In my disciplines of study, a good portion of the sources are in textbooks which are not available online in any form and the majority of the remainder are available behind a pay wall. Further, the volume of material is significant. I have slowed down in recent years to 30-40 pages per day but I have colleagues who are still perusing over 100. Now if we are under a paid research project then asking us to be specific about a particular source is a reasonable request – but otherwise it is just a request for gratuity.

I take it for granted that if someone disagrees with me then they have good reason for doing so. Further, if they seriously wish to discuss the point they’ll bring there own references to the table. I welcome such discussions. However, on bulletin boards such as this I often encounter pitched battles between opposing opinions - each backed by non-reviewed sources with extremely biased agendas. In such cases I will avoid comment and move on.

Richard, you recently contradicted a statement about copper not being useful post infection for fire blight control made by one of the more experienced and knowledgeable growers here . You didn’t provide any back up support for this statement that clearly contradicts the information widely dispersed by credible university info sources. Someone following your advice about the use of copper post infection would seem to risk exactly what you are talking about here.

Now you offer no examples of “gurus” offering advice on (this?) forum that is only valid regionally. I think the experienced growers here frequently refer to the need to consider one’s region.

No informed gardener considers gypsum a cure all for sodic soils and I wonder why you mention this as common bad advice given in the context of this forum. The most active and experienced growers here tend to be myth busters not propagators.

Is this just a general beef you have about forums in the past and a suggestion based on those past experiences? If so, I heartily agree with you.

Incidentally, my growing career began in S. CA and now I’m in the northeast. Dealing with nutritional needs of the fruit trees I managed there was similar to here (my soil wasn’t sodic clay), but here we obviously have much more insect and disease pressure. This is also part of the “humid” region.



You must be on a well, because the PH in the Columbia water system is
8.3, and I’ve always had to adjust almost everything I do, especially for roses
because of that fact.
I have to agree with most of what Richard has posted, especially about referenced research results.
Having spent most of my life in the academic realm, where publish or perish is the standard, I have seen research paper after research paper, regardless of the subject matter result in pure drivel, that has very little basis to real world results. In fact most so called Master Gardeners only possess a general knowledge about gardening, with very little specialization in any area whatsoever. That’s why it’s so important for novices to seek out those of us who live in their part of the country and grow the same crops that they are trying to grow. They need to learn from the experiences of these people, instead of relying on some research report from another area or from someone who really has no practical knowledge of the subject matter. In other words, learn from their mistakes, and not from someone who is doing PHD research or publishing so he or she can keep their job, or from someone who lives in another area of the country.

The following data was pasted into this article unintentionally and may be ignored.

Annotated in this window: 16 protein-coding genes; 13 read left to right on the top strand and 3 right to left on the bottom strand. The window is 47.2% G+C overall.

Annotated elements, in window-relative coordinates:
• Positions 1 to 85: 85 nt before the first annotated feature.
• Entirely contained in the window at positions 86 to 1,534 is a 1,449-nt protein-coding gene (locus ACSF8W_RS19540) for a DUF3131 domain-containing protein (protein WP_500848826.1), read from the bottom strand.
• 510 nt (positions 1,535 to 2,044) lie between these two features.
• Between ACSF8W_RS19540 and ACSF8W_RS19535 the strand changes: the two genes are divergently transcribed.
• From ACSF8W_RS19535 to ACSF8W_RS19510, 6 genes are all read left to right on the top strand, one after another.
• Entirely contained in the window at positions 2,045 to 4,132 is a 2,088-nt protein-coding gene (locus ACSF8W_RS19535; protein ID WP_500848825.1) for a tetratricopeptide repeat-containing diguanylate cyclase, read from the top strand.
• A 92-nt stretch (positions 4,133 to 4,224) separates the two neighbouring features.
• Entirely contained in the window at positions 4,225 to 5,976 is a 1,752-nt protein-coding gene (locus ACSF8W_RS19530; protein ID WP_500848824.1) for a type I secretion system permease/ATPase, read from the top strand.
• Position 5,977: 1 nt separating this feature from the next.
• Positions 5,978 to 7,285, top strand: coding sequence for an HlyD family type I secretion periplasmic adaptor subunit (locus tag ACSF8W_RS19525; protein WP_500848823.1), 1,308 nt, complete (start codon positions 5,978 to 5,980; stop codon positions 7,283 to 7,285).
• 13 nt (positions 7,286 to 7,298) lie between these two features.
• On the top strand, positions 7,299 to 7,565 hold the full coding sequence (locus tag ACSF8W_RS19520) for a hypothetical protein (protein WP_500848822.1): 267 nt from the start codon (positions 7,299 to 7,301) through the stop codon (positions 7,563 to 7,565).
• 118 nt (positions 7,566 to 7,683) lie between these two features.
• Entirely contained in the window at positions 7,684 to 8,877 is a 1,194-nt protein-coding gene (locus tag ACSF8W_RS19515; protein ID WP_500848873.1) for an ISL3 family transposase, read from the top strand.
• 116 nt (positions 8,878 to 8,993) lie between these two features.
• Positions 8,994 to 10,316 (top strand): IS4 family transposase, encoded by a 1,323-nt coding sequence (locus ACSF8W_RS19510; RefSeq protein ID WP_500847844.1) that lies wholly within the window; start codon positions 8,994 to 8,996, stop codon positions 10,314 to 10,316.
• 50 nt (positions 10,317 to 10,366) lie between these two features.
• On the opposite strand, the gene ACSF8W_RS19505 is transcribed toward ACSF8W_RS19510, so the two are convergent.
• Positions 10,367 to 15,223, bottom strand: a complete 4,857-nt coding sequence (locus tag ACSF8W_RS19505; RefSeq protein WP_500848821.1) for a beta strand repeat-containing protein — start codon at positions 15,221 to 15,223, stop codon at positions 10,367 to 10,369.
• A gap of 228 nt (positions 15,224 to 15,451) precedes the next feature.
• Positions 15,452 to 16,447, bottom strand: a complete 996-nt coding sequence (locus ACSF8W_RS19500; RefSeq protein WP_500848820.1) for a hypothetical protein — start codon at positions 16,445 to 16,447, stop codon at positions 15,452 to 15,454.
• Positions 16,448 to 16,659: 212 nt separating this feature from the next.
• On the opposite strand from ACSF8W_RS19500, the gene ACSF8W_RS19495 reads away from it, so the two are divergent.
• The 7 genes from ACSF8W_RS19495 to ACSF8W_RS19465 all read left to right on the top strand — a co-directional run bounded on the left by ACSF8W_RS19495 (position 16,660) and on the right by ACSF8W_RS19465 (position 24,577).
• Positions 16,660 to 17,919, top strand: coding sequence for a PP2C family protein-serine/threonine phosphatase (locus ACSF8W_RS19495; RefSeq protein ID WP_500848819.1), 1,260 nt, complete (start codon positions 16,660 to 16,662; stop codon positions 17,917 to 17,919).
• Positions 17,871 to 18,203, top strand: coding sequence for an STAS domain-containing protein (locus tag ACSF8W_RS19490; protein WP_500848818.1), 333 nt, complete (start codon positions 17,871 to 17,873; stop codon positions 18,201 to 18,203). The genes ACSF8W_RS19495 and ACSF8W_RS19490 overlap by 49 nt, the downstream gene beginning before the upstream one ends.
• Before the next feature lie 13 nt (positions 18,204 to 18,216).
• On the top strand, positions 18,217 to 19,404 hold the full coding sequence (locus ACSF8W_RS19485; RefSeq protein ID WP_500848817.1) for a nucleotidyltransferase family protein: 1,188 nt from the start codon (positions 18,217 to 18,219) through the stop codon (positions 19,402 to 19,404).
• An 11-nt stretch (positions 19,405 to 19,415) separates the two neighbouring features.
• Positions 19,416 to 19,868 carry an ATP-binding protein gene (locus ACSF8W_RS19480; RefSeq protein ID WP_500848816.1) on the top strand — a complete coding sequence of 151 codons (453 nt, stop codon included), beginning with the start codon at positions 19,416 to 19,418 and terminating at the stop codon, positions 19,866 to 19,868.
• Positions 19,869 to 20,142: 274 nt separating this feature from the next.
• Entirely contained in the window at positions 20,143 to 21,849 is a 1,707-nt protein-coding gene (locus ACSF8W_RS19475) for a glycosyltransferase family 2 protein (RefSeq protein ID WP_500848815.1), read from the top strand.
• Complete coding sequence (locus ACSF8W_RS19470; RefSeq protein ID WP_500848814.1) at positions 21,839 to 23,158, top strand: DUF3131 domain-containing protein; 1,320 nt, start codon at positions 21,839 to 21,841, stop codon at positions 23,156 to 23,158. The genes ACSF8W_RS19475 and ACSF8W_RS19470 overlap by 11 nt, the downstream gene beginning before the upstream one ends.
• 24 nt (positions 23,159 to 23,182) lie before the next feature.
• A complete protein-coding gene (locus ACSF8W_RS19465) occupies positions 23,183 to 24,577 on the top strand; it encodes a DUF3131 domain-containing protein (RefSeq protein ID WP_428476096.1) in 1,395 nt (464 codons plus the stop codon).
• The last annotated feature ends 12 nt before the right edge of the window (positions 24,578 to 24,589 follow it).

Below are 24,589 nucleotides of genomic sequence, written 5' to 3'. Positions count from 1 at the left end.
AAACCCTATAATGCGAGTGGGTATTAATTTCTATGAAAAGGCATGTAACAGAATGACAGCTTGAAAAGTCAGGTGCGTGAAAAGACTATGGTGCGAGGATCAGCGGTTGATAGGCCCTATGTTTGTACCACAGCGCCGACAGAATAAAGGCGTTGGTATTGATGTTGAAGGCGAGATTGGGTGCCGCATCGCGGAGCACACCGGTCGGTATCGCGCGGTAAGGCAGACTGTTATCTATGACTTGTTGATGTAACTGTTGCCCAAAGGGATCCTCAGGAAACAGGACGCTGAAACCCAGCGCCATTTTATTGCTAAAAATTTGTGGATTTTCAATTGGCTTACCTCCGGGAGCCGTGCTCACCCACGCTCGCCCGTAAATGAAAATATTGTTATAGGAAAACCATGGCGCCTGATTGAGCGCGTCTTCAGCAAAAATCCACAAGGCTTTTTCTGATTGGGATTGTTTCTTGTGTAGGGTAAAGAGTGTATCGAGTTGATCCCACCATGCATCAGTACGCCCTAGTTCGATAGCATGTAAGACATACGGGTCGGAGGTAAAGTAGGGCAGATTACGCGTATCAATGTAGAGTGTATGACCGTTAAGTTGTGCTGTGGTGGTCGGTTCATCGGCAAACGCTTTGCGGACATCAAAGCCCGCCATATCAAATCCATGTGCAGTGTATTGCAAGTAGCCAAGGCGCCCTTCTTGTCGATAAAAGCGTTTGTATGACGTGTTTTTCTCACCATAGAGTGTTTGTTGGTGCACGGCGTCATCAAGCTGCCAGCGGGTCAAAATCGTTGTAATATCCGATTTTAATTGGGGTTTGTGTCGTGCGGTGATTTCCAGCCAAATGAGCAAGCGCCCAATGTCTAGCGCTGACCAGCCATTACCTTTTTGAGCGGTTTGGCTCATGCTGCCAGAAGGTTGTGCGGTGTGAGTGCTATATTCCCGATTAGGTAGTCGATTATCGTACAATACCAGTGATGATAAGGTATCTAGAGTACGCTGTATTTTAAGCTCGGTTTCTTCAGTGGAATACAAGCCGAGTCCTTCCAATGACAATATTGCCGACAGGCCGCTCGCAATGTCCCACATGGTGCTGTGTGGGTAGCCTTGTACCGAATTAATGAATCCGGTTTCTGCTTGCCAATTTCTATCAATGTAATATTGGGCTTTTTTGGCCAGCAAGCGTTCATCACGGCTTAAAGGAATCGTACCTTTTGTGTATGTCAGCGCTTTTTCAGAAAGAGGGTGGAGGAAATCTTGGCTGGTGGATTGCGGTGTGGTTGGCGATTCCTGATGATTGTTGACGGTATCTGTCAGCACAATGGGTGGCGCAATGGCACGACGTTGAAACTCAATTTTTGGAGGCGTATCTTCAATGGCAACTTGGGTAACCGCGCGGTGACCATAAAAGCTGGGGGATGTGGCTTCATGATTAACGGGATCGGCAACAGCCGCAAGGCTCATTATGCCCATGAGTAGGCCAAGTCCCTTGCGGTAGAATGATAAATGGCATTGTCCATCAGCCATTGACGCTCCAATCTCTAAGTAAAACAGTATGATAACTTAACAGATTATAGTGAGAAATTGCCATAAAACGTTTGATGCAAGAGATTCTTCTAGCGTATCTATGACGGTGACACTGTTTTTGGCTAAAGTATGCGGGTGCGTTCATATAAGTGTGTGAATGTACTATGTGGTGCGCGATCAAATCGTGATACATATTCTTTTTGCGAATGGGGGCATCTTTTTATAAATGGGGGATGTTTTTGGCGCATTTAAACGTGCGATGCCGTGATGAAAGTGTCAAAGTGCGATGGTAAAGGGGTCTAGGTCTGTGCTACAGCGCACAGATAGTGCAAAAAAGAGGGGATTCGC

Good idea. I updated my profile location detail.

My prescription is sunshine. :smile:

When I look at public forums in general, I do see some folks using them for gorilla marketing (haven’t seen much here). I do like the idea of forums with rules that require that signature lines require folks with business relationships to products disclose the relationships.

Other than that, I think the majority of posters are simply sharing the best they have to offer with others about a hobby they enjoy. The best cure for bad advice is good advice. Steel sharpens steel. Rather than admonishing posters about how to advise others, simply providing another viewpoint to the thread adds the requisite sunshine. Readers quickly learn from posting history how to weigh individual posters advice.

I love it when I see posts like: “That might work well in sandy soils, but with my heavy clay, I find that…” or “That may work well in your zone, but here in zone 5, the growing season is too short to…”.

As long as the critique focuses on the topic and not individuals, it benefits all of us as we share from various experience levels to form a community.


Off topic for this thread.

Ray, you just gave me one more thing to do on my end been at least 2 years since I tested it. Now I want to figure out why my results differed so much from yours. It was probably me, the method, or the supplies used. It might even be partially a matter of memory, but I don’t think I’d have that much of a gap in what I remember and the actuality. In any case, I’m going to want to figure it out because that much difference would affect many things I do. It’s not something I have time to do right now, but it will be on my To Do list. Thanks.

More on the off topic.

The water from our water district is very alkaline. Every year our water district sends out a report on our water quality. The report includes a long list of contaminates, minerals, and parameters tested. From the report, our water consistently runs between 9.3-9.5 pH. I’ve verified this with my own tester which was calibrated with known pH calibration tester packets.

According to the report from our water district, contaminates like barium, lead, arsenic, atrazine, etc. have what is called a maximum contaminate level (MCL). This is the maximum level allowed by the EPA. However, minerals and other parameters (i.e. magnesium, Chlorate, Odor-Threshold (T.O.N), pH, etc.) have no maximum level set by the EPA. Instead these parameters have a Federal recommended level. This means it’s the water district which ultimately decides the profile of the water in regards to these unregulated parameters.

According to the link below, the EPA recommends the pH of drinking water be between 6.5 and 8.5.

That said, I agree with Drew I would rather have slightly alkaline drinking water than acidic. I once lived in AR where we were on well water. The water was always blue when you first turned it on (from sitting in the copper pipes). I never tested the water, but I’m pretty sure the reason it was eating the pipes (and solder) was due to its acidity. Our skin never turned blue, but our bathtub would. The pipes were installed before lead solder was banned for plumbing potable water, so we probably drank more than our fair share of lead.

Our very alkaline water here doesn’t eat pipes, but does result in lots of scale inside the pipes, which clogs things up.